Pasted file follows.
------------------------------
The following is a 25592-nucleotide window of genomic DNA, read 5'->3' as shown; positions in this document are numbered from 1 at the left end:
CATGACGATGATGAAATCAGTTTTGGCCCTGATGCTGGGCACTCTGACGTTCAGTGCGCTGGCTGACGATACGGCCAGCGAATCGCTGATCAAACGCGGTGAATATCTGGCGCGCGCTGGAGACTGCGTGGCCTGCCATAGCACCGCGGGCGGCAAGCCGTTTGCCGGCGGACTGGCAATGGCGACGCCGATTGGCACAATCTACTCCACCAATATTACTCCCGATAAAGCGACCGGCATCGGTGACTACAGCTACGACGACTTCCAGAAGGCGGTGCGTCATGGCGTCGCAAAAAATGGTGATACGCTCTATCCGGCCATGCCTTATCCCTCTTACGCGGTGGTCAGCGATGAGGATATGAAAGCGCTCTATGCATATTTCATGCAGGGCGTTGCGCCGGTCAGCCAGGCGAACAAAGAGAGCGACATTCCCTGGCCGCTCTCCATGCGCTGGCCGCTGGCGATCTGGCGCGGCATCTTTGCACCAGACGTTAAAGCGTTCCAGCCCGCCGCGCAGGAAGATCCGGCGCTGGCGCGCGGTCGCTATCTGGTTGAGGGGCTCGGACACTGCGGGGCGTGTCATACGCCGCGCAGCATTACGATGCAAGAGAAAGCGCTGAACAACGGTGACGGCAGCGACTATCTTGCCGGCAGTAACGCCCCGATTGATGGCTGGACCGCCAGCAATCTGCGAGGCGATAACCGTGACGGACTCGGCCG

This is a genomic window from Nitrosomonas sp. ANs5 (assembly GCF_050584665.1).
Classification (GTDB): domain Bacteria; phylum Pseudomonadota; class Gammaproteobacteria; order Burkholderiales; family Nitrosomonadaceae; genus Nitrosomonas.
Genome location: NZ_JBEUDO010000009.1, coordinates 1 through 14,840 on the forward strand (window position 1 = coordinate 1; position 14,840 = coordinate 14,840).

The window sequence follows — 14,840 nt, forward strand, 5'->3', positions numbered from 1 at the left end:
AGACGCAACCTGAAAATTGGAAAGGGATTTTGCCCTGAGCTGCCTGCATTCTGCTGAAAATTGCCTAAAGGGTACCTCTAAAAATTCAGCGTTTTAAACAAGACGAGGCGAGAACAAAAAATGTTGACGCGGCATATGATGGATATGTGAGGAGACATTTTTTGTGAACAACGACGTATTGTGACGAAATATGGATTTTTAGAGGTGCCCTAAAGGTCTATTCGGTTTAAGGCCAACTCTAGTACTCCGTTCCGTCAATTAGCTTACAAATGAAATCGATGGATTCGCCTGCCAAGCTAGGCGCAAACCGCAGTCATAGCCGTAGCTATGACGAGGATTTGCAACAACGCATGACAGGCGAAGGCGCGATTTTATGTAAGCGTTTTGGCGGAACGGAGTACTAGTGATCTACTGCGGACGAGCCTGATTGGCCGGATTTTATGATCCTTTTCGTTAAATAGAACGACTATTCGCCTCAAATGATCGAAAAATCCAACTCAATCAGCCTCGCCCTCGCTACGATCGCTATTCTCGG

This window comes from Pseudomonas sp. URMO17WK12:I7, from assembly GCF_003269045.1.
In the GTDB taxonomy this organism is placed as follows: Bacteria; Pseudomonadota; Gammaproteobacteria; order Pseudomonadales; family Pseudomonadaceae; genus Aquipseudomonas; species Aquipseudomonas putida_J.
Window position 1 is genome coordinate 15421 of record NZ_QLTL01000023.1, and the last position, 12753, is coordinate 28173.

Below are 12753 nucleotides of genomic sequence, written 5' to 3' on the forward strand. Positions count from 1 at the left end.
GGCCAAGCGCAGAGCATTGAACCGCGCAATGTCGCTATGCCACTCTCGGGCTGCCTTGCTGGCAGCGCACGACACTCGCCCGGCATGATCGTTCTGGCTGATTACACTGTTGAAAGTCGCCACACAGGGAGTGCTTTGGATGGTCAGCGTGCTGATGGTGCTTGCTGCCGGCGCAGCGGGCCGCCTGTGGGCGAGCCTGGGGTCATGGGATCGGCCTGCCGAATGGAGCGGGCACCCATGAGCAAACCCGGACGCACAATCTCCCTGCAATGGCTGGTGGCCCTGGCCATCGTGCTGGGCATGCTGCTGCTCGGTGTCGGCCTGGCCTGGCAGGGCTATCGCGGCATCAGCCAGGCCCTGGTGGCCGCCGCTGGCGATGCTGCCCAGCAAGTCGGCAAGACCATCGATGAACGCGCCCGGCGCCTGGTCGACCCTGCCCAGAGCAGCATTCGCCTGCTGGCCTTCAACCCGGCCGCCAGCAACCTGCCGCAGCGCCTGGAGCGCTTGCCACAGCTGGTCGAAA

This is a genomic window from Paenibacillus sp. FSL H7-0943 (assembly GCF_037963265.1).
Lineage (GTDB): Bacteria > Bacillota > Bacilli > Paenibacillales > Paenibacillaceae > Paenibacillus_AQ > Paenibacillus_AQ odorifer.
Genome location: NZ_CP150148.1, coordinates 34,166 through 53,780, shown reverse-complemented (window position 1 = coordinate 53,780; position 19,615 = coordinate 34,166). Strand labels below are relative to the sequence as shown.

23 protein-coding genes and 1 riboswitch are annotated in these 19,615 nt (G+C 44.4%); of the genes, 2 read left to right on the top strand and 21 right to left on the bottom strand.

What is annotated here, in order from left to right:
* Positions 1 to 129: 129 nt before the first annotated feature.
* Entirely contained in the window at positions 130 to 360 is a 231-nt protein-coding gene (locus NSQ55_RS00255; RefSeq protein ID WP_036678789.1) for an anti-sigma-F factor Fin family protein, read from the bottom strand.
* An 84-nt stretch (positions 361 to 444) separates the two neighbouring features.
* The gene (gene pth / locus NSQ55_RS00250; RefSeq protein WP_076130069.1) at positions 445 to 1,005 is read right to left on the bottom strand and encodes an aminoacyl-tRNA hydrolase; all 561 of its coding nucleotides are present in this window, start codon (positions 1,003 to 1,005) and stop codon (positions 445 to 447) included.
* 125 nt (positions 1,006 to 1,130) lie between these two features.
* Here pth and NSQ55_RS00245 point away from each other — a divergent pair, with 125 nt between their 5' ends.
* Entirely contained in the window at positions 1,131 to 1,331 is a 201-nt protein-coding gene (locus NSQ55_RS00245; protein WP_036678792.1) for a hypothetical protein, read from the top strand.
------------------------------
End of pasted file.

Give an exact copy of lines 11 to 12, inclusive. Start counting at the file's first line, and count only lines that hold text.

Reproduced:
Below are 12753 nucleotides of genomic sequence, written 5' to 3' on the forward strand. Positions count from 1 at the left end.
GGCCAAGCGCAGAGCATTGAACCGCGCAATGTCGCTATGCCACTCTCGGGCTGCCTTGCTGGCAGCGCACGACACTCGCCCGGCATGATCGTTCTGGCTGATTACACTGTTGAAAGTCGCCACACAGGGAGTGCTTTGGATGGTCAGCGTGCTGATGGTGCTTGCTGCCGGCGCAGCGGGCCGCCTGTGGGCGAGCCTGGGGTCATGGGATCGGCCTGCCGAATGGAGCGGGCACCCATGAGCAAACCCGGACGCACAATCTCCCTGCAATGGCTGGTGGCCCTGGCCATCGTGCTGGGCATGCTGCTGCTCGGTGTCGGCCTGGCCTGGCAGGGCTATCGCGGCATCAGCCAGGCCCTGGTGGCCGCCGCTGGCGATGCTGCCCAGCAAGTCGGCAAGACCATCGATGAACGCGCCCGGCGCCTGGTCGACCCTGCCCAGAGCAGCATTCGCCTGCTGGCCTTCAACCCGGCCGCCAGCAACCTGCCGCAGCGCCTGGAGCGCTTGCCACAGCTGGTCGAAA